|251||E||0-6-0||1867||4 ft 3 in (1,300 mm)||38||3||J84||1924|
|56||0-6-0||1868||5 ft 0 in (1,520 mm)||8||1914|
|17||0-6-0||1869||4 ft 6 in (1,370 mm)||1||1914|
|396||E||0-6-0||1867||5 ft 0 in (1,520 mm)||88||37||J31||1937|
|293||0-6-0||1872||5 ft 0 in (1,520 mm)||1||1907|
|357||—||0-4-0||1868||5 ft 3 in (1,600 mm)||2||1||Y10||1925|
|226||E||0-6-0ST||1870||5 ft 0 in (1,520 mm)||2||1||J86||1924|
|112||0-6-0ST||1870||4 ft 6 in (1,370 mm)||3||1910|
|282||0-6-0ST||1866||4 ft 1 in (1,240 mm)||3||1921|
|130||E||0-6-0ST||1870||4 ft 3 in (1,300 mm)||10||1||J85||1924|
|32||0-6-0ST||1874||3 ft 6 in (1,070 mm)||6||1907|
|18||0-4-0ST||1872||3 ft 0 in (910 mm)||2||1906|
John George Robinson CBE, was an English railway engineer, and was chief mechanical engineer of the Great Central Railway from 1900 to 1922.
Class A1 in the London and North Eastern Railway's classification system may refer to any of the following British steam locomotives :
The GER Class C53 was a class of twelve 0-6-0T steam tram locomotives designed by James Holden for the Great Eastern Railway. They passed to the London and North Eastern Railway at the grouping, and received the LNER classification J70.
Stephen Dewar Holden was a British engineer, the son of the engineer James Holden and succeeded his father as locomotive superintendent of the Great Eastern Railway in 1908, a post he held until his retirement in 1912.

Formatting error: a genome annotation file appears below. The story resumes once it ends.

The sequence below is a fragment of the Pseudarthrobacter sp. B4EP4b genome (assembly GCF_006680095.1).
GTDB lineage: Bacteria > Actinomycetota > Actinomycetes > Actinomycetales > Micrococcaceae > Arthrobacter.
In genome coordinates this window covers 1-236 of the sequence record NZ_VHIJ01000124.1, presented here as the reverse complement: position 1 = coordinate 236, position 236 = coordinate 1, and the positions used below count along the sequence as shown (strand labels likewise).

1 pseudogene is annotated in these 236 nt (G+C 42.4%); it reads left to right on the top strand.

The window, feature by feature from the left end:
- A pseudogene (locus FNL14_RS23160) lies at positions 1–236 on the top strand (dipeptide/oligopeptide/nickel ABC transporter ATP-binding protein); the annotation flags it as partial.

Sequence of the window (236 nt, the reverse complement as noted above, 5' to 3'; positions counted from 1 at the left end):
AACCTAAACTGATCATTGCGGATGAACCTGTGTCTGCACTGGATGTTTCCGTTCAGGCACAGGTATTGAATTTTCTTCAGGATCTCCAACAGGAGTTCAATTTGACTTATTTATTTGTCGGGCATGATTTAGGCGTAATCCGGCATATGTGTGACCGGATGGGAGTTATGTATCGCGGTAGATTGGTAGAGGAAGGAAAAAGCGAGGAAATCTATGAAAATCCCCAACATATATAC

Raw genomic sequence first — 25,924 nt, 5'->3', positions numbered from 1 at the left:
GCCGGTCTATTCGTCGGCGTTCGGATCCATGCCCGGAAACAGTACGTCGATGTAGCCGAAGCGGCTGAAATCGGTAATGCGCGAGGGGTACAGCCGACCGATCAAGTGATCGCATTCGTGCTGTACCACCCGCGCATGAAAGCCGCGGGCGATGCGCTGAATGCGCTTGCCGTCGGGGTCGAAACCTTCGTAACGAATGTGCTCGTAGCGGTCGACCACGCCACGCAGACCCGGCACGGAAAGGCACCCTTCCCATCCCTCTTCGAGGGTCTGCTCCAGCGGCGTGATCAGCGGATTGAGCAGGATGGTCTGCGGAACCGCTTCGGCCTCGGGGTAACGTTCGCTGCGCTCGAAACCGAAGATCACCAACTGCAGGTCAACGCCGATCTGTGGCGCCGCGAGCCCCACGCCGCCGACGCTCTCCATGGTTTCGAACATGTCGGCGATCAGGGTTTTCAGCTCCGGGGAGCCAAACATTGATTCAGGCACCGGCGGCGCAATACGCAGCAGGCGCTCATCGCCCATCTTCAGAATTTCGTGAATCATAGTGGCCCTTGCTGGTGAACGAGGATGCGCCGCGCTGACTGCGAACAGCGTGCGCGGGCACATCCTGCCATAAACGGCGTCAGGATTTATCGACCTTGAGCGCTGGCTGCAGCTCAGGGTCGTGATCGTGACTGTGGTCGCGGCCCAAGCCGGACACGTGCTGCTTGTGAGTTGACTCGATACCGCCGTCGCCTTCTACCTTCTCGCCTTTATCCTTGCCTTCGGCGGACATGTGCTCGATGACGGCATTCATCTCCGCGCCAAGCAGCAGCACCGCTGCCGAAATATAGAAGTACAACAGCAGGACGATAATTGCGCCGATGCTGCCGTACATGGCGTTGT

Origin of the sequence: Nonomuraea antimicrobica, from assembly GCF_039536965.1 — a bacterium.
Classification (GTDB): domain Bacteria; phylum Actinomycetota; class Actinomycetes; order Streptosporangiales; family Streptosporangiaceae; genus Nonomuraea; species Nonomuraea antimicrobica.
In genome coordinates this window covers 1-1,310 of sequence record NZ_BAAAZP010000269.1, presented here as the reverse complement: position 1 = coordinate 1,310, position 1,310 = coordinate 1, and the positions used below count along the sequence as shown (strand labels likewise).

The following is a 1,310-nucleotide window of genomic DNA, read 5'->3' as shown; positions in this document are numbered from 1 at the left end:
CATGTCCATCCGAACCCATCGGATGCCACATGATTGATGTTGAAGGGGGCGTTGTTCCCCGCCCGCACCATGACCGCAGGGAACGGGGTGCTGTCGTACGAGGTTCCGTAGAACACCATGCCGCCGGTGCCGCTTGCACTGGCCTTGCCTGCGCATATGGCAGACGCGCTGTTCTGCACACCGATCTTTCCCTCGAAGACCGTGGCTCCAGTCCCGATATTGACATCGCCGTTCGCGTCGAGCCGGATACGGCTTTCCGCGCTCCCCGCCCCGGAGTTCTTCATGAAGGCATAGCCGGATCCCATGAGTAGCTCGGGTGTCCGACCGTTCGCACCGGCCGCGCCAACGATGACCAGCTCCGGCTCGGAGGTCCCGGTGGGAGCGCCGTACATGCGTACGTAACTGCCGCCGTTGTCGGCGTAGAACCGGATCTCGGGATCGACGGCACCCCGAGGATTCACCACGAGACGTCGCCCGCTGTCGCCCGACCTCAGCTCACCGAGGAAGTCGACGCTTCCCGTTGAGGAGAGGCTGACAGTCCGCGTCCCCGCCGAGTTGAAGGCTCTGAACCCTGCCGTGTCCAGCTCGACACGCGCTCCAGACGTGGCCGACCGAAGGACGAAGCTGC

The GER Class T18 was a class of fifty 0-6-0 tank steam locomotives designed by James Holden for the Great Eastern Railway. They passed to the London and North Eastern Railway at the grouping in 1923 and received the LNER classification J66.
The GER Class E22 was a class of twenty 0-6-0 steam tank locomotives designed by James Holden for the Great Eastern Railway. They passed to the London and North Eastern Railway at the grouping in 1923 and received the LNER classification J65.
The first London and North Eastern Railway (LNER) Class A2 was a class of 4-6-2 steam locomotive designed by Vincent Raven for the North Eastern Railway. Two were built by the NER in 1922 before the grouping and another three by the LNER in 1924. Their LNER numbers were 2400–2404. All five locomotives were named by the LNER.
Alexander Henderson, 1st Baron Faringdon, known as Sir Alexander Henderson, 1st Baronet, from 1902 to 1916, was a British financier and Liberal Unionist Member of Parliament.
The LNER Class Y10 was a class of two 0-4-0T geared steam locomotives built by Sentinel Waggon Works for the London and North Eastern Railway and introduced in 1930. The LNER numbered them 8403 and 8404 but they were later re-numbered 8186 and 8187. This was the second use of the classification Y10 by the LNER. The first was for an ex-North British Railway 0-4-0 steam tender locomotive, withdrawn 1925.